I wanted to add my two cents to Guido Wongolini’s recent comment about sprezzatura vs. wabi-sabi.
The reason sprezzatura does not resonate with me either (and frankly I do not understand the States-side obsession with it among “menswear” enthusiasts) is the lack of natural poise that it implies (think of the duck on a pond analogy). Working hard to make something look effortless is not an Italian way of life, either. Actually it is a well-known fact that Italians work hard not to work at all.
Italians have for centuries dressed elegantly as part of their DNA. They can do so effortlessly and look like they have done so effortlessly because of their incredible “sartorie”. Where they do put their efforts is in creating simple lines, well made fabrics, natural shoulders, proper fit, hand sewn details and quality craftsmanship that has been handed down through the generations.
This cultural norm (dressing well effortlessly) in Italy is under constant threat these days. There are the so-called Italian fashion houses that have moved even their “black label” production abroad in the pursuit of larger profit margins at the expense of quality or worse they produce garments using Chinese run sweatshops on Italian soil and cheap imported fabrics in order to skirt Italian “Made in Italy” label laws (as is the case in Prato – once the pride of the Tuscan textile industry). Then there is the latest imported American mass-fashion such as Abercrombie & Fitch for whose crap Italians line up around the block here in NYC. And lastly the horrific style worn by the “coatti”, “tamarri”, “truzzi”, “zarri” and “cafoni” (think Jersey Shore, but they actually live in Italy) with huge Carrera glasses (often knock-offs), gel, huge D&G black and gold watch, shiny puffer vest jackets worn over gaudy t-shirts and lots of gold around their necks and pinned to their ears. Good grief.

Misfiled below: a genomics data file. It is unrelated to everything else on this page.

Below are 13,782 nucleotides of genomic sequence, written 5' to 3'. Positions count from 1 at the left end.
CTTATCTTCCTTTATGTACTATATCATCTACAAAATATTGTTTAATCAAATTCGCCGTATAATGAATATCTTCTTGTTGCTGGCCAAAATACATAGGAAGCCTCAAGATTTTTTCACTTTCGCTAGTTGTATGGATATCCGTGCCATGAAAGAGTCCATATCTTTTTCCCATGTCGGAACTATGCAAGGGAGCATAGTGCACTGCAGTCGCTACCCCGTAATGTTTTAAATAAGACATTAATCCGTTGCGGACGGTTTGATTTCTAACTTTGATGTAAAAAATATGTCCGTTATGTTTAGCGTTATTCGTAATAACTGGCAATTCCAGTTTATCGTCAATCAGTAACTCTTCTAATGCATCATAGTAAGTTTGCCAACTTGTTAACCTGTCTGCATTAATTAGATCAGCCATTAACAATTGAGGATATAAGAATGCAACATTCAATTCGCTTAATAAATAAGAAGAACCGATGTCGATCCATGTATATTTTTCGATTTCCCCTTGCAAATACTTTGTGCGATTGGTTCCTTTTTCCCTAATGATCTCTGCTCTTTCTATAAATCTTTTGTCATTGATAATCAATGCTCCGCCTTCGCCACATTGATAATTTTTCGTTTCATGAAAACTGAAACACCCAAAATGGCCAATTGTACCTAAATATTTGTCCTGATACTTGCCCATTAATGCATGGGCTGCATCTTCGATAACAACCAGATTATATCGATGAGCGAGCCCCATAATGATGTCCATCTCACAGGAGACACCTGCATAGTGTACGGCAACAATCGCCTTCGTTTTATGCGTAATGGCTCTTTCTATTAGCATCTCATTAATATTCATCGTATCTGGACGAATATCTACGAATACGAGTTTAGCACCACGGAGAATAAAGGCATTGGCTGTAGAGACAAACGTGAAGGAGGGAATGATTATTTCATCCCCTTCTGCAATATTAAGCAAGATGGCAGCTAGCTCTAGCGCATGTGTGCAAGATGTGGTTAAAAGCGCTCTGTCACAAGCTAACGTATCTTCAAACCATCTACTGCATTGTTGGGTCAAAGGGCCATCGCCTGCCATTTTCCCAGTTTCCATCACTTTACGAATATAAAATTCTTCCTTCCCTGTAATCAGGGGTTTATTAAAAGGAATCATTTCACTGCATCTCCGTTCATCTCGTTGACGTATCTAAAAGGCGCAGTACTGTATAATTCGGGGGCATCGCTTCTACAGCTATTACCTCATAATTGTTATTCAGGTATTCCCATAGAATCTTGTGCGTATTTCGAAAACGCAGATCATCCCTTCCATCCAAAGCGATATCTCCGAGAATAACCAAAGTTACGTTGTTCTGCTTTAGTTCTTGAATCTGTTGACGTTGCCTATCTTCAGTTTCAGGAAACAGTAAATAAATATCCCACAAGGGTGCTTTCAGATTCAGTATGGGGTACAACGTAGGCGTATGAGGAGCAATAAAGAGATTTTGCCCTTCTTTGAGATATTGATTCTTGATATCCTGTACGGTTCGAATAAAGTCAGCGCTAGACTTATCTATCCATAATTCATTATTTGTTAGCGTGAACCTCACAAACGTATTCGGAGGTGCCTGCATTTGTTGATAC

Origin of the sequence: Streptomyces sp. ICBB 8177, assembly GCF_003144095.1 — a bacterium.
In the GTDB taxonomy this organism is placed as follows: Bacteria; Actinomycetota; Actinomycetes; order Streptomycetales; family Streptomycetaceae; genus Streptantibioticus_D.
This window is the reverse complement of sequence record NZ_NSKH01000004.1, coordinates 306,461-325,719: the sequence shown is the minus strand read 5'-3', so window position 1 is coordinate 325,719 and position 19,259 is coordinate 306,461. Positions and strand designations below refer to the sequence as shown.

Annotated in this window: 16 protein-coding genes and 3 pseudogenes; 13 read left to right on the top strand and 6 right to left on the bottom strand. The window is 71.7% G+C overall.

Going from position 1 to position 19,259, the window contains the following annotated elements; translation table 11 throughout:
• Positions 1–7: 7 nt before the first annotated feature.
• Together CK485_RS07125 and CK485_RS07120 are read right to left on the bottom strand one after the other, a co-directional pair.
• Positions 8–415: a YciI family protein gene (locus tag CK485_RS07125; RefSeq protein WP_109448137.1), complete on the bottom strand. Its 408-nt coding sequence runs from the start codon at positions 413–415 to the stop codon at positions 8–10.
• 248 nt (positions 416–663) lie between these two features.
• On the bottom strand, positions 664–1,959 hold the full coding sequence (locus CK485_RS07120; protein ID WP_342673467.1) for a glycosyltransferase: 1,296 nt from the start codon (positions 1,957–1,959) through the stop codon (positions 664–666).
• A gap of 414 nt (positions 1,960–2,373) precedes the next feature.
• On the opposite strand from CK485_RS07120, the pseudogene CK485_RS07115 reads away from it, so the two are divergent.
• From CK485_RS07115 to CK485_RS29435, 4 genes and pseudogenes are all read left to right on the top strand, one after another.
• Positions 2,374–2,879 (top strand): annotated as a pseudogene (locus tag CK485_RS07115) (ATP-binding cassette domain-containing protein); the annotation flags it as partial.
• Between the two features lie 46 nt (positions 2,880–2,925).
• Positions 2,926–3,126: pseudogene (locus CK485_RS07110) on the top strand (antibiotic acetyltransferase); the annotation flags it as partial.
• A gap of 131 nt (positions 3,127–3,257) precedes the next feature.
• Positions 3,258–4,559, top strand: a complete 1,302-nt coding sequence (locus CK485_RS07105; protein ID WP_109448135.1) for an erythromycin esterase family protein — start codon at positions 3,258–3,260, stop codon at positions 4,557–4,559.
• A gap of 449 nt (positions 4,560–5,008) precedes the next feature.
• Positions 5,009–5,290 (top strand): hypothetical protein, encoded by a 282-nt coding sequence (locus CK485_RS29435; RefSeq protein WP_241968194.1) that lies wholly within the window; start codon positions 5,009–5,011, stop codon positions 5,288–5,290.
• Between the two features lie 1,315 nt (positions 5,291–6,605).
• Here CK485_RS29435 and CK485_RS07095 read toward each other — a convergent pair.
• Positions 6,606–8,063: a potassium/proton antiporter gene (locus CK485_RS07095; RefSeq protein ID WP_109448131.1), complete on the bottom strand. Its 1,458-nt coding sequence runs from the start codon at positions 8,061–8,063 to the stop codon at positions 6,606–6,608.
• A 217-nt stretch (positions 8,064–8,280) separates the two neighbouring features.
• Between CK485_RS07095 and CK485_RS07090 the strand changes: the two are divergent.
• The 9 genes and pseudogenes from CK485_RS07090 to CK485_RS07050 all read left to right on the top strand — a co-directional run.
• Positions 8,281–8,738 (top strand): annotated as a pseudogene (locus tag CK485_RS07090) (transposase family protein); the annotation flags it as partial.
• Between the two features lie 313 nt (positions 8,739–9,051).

If anything, as wabi-sabi implies, most Italian men (the ex-Prime Minister aside) age gracefully and handsomely while accepting the transience of life and the beauty of aging. This sadly holds true only for the older generations that have included icons such as l’Avvocato and Marcello Mastroianni as well as the latest generation to age gracefully such as Luca Cordero di Montezemolo and Diego Della Valle. I see someone like Lapo Elkann who is certainly a genius at branding himself and FIAT, but from whom I cannot truly draw any sartorial inspiration with the exception of the times he wears his late grandfather’s wardrobe.
Premised all of the above there is no doubt that Italian men can still pull off elegance and style like few in the world. Will Italy maintain its sartorial edge and position in the global pantheon of great tailoring traditions? Time will tell.